Return on Investment: Definition, Formula & Example

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  • 0:02 ROI Defined
  • 0:27 Basic ROI Formula & Example
  • 1:54 Formula for Shareholders
  • 2:57 Lesson Summary
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Lesson Transcript
Instructor: Shawn Grimsley

Shawn has a masters of public administration, JD, and a BA in political science.

Return on investment is a crucial analytical tool used by both businesses and investors. In this lesson, you'll learn the basic formula, discover a variant used for shareholders, and be provided examples.

ROI Defined

Return on investment (ROI) is the ratio of a profit or loss made in a fiscal year expressed in terms of an investment. It is expressed in terms of a percentage of increase or decrease in the value of the investment during the year in question. For example, if you invested $100 in a share of stock and its value rises to $110 by the end of the fiscal year, the return on the investment is a healthy 10%, assuming no dividends were paid.

Basic ROI Formula and Example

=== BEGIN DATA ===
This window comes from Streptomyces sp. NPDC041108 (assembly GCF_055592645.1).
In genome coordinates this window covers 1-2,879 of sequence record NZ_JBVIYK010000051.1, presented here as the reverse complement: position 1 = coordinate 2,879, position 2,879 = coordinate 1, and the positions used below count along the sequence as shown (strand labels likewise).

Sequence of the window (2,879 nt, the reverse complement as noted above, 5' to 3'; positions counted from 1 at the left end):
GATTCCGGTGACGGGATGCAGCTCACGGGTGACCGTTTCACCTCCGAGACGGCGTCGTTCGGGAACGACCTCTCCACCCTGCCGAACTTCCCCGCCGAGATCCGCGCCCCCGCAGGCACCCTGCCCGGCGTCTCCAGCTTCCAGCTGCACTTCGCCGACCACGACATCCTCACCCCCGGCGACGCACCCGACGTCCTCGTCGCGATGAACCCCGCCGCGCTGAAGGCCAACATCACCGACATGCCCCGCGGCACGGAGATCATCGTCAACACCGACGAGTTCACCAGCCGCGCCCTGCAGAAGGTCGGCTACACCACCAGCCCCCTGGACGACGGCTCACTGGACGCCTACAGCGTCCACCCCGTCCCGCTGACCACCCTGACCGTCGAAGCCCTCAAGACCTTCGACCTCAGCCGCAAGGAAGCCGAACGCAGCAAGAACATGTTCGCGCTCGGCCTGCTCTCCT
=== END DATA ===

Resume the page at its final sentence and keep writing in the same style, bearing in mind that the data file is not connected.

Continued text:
The basic ROI formula is: Net Profit / Total Investment * 100 = ROI. Let's apply the formula with the help of an example.

You are a house flipper. You purchased a house at the courthouse auction for $75,000 and spent $35,000 in renovations. After sales, expenses, and commission, you netted $160,000 on the sale of the renovated house. What is the ROI?

Your net profit is going to be what you netted ($160,000) minus what you spent ($75,000 + $35,000), so it is $50,000. Your total investment is also what you spent ($75,000 + $35,000), which is $110,000.

ROI = Net Profit / Total Investment * 100

ROI = 50,000 / 110,000 * 100

ROI = .45 * 100

ROI = 45%

If only house flipping was that easy. Keep in mind that you can certainly lose money on an investment. If there is a loss, the formula will yield a negative number. Here's a simple example:

ROI = -1,000 / 5,000 * 100

ROI = -0.2 * 100

ROI = -20%

Formula for Shareholders and Example

Shareholders can calculate the value of their stock investment in a particular company by use of this formula: ROI = (Net income + (Current Value - Original Value)) / Original Value * 100.

Let's say you have stock in a tech company. You originally purchased the shares for $5,000 and they're now worth $5,200. You've also been paid $75 in dividends. What is your ROI for this stock holding?

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